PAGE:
"I will make no concessions. If I give the lectures, I must be allowed to select my courses. It is my province."
"Did you see Elder Craigmile about it?"
"And what did he say?"
"He seemed to think the Board was right."
"I knew he would. You remember I asked you not to go to him about it, and that was why."
"Why did you think so? He assumes to be my friend."
"Because people who don't know anything about art always are satisfied with their own opinions. They don't know anything to upset them. He knows more than some of them, but how much is that? Enough to know that he owns some fine paintings; but you taught him their value, now, didn't you?" Bertrand smiled, but said nothing, and his wife continued. "Prepare the lectures, dear, for my sake. I love to know that you are doing such work."
"I can't. The action of the Board is an insult to my intelligence. What are you smiling about?"
"About you, dear."
"Mary, why, Mary! I—"
But Mary only smiled the more. "You love my irrelevance and inconsistency, you say,—"
"I love any weakness that is yours, Mary. What are you keeping back from me?"
"The weakness that is mine, dear." Again Mary laughed outright. "It would be useless to tell you—or to try to explain. I love you, isn't that enough?"
Bertrand thought it ought to be, but was not sure, and said so. Then Mary laughed again, and he kissed her, shaking his head dubiously, and took up his violin for solace. Thus an hour passed; then Betty set the table for supper, and the long evening followed like many another evening, filled with the companionship only comfortably married people know, while Bertrand read from the poets.
Since, with a man's helplessness in such matters, he could not do the family mending, or knit for the soldiers, or remodel old garments into new, it behooved him to render such tasks pleasant for the busy hand and brain that must devise and create and make much out of little for economy's sake; and this Bertrand did to Mary's complete satisfaction.
Evenings like these were Betty's school, and they seemed all the schooling she was likely to get, for the family funds were barely sufficient to cover the expenses of one child at a time. But, as Mary said, "It's not so bad for Betty to be kept at home, for she will read and study, anyway, because she likes it, and it won't hurt her to learn to be practical as well;" and no doubt Mary was right.
Bertrand was himself a poet in his appreciation and fineness of choice, and he read for Mary with all the effectiveness and warmth of color that he would put into a recitation for a large audience, carried on solely by his one sympathetic listener and his love for what he read; while Betty, in her corner close to the lamp behind her father's chair, listened unnoticed, with eager soul, rapt and uplifted.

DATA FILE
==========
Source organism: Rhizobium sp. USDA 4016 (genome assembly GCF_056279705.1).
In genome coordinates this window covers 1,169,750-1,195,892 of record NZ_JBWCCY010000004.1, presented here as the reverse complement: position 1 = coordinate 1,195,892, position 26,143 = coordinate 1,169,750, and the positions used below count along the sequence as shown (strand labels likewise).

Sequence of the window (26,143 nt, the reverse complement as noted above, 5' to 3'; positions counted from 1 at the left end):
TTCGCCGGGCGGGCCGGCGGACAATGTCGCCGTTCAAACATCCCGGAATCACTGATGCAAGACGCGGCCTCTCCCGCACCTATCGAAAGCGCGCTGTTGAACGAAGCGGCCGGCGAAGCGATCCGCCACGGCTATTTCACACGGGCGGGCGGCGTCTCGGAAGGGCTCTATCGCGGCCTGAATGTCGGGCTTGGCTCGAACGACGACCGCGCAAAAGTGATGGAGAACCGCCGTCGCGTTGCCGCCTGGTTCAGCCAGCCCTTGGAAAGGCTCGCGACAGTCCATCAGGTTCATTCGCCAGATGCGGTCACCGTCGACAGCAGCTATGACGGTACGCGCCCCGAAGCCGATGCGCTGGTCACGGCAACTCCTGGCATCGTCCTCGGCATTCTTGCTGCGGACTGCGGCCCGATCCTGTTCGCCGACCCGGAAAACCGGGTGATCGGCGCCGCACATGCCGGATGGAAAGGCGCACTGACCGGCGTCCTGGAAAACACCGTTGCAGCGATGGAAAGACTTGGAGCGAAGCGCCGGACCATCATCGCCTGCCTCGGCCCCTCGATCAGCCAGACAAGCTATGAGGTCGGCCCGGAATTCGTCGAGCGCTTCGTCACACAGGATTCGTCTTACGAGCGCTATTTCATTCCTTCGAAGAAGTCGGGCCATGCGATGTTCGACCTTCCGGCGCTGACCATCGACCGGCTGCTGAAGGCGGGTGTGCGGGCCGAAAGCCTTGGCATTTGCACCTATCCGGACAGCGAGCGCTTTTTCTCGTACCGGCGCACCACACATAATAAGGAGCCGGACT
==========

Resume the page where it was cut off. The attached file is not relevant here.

As Bertrand read he commented. "These men who are writing like this are doing for this country what the Lake Poets did for England. They are making true literature for the nation, and saving it from banality. They are going to live. They will be classed some day with Wordsworth and all the rest of the best. Hear this from James Russell Lowell. It's about a violin, and is called 'In the Twilight.' It's worthy of Shelley." And Bertrand read the poem through, while Mary let her knitting fall in her lap and listened. He loved to see her listen in that way.
"Read again the verse that begins: 'O my life.' I seem to like it best." And he read it over:—
"O my life, have we not had seasons That only said, Live and rejoice? That asked not for causes and reasons, But made us all feeling and voice? When we went with the winds in their blowing, When Nature and we were peers, And we seemed to share in the flowing Of the inexhaustible years? Have we not from the earth drawn juices Too fine for earth's sordid uses? Have I heard, have I seen All I feel, all I know? Doth my heart overween? Or could it have been Long ago?"
"And the next, Bertrand. I love to hear them over again." And he read:—
"Sometimes a breath floats by me, An odor from Dreamland sent, That makes the ghost seem nigh me Of a splendor that came and went, Of a life lived somewhere, I know not In what diviner sphere, Of memories that stay not and go not, Like music heard once by an ear That cannot forget or reclaim it, A something so shy, it would shame it To make it a show, A something too vague, could I name it, For others to know, As if I had lived it or dreamed it, As if I had acted or schemed it, Long ago!"
"And the last verse, father. I like the last best," cried Betty, suddenly.
"Why, my deary. I thought you were gone to bed."